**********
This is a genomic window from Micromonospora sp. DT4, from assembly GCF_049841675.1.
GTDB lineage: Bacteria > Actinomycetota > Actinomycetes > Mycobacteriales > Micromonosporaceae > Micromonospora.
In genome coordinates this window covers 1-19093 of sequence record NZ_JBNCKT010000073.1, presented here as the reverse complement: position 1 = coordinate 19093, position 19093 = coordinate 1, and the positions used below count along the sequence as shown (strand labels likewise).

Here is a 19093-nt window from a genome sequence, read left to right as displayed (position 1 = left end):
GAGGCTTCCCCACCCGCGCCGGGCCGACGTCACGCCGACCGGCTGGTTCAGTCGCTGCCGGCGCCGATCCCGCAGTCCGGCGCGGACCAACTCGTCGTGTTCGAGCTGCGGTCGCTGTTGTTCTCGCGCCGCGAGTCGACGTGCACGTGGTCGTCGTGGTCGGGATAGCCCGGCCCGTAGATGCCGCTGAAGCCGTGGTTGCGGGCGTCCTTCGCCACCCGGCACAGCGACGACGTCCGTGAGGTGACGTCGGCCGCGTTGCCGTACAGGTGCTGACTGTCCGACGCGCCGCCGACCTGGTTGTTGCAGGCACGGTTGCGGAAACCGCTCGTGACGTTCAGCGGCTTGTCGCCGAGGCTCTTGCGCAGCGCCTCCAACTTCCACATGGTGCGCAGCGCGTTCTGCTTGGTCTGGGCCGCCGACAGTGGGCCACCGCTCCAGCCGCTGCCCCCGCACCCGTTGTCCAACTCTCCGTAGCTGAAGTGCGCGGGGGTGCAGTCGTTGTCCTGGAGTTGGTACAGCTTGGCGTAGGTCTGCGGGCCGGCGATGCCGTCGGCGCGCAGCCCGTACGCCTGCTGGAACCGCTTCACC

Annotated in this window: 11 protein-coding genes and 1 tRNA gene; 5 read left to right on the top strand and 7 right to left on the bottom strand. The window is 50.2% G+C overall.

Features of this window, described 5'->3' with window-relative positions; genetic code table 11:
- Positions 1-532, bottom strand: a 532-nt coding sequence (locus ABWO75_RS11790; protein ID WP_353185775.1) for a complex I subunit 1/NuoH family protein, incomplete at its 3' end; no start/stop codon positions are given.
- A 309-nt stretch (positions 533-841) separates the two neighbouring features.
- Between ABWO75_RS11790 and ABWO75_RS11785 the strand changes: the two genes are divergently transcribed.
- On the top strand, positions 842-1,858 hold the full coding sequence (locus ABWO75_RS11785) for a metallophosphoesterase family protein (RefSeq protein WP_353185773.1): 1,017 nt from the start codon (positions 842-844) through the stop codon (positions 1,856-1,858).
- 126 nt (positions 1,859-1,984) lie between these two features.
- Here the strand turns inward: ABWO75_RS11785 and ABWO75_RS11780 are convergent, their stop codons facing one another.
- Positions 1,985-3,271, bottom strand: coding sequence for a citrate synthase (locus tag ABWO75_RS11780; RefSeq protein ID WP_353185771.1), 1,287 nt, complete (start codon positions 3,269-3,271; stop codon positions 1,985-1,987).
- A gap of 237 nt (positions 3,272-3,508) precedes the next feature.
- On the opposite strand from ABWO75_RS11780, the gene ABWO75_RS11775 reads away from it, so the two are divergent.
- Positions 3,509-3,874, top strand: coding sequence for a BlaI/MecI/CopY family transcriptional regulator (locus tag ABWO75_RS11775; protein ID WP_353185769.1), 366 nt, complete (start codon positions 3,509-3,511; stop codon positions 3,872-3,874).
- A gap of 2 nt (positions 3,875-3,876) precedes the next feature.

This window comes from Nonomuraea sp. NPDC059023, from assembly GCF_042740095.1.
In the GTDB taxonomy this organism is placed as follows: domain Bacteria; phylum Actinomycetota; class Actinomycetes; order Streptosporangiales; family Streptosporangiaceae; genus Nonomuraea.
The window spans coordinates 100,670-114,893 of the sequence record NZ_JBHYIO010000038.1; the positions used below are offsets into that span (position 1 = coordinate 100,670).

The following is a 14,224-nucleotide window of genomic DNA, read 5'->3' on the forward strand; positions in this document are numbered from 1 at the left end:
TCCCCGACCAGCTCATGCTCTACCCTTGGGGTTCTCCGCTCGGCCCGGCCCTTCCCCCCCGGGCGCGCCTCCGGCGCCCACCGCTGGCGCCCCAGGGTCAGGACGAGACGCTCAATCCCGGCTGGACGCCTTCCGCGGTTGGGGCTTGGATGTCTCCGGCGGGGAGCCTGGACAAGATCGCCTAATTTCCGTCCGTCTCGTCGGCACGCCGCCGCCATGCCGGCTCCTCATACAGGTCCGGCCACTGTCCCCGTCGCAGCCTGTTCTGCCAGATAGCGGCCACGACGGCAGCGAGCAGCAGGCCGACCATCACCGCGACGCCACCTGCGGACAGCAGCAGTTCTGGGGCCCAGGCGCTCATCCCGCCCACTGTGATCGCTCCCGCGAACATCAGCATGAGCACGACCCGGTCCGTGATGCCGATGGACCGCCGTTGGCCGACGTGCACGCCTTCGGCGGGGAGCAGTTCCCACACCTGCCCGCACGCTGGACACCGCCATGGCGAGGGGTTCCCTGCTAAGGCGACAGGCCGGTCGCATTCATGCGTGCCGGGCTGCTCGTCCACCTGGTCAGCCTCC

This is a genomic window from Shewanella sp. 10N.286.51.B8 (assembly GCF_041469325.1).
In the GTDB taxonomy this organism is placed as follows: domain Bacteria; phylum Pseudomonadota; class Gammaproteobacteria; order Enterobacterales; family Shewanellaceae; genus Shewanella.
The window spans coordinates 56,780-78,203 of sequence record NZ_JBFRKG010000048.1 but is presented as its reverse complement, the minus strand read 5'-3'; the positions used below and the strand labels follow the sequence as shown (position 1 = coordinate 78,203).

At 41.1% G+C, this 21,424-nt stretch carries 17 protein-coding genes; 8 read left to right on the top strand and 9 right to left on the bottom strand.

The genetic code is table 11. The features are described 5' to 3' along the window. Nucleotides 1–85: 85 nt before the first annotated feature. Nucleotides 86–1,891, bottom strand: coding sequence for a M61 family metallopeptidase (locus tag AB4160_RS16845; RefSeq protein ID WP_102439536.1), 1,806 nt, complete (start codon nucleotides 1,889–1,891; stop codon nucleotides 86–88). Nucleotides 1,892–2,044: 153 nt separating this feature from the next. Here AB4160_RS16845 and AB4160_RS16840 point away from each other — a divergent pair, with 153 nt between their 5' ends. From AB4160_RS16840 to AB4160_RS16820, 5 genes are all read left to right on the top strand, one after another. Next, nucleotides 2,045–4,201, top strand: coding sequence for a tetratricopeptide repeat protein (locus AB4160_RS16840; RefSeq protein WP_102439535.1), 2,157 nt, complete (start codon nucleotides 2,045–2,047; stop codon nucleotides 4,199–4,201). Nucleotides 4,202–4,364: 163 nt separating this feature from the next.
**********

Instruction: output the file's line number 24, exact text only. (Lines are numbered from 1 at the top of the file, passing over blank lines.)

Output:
This is a genomic window from Shewanella sp. 10N.286.51.B8 (assembly GCF_041469325.1).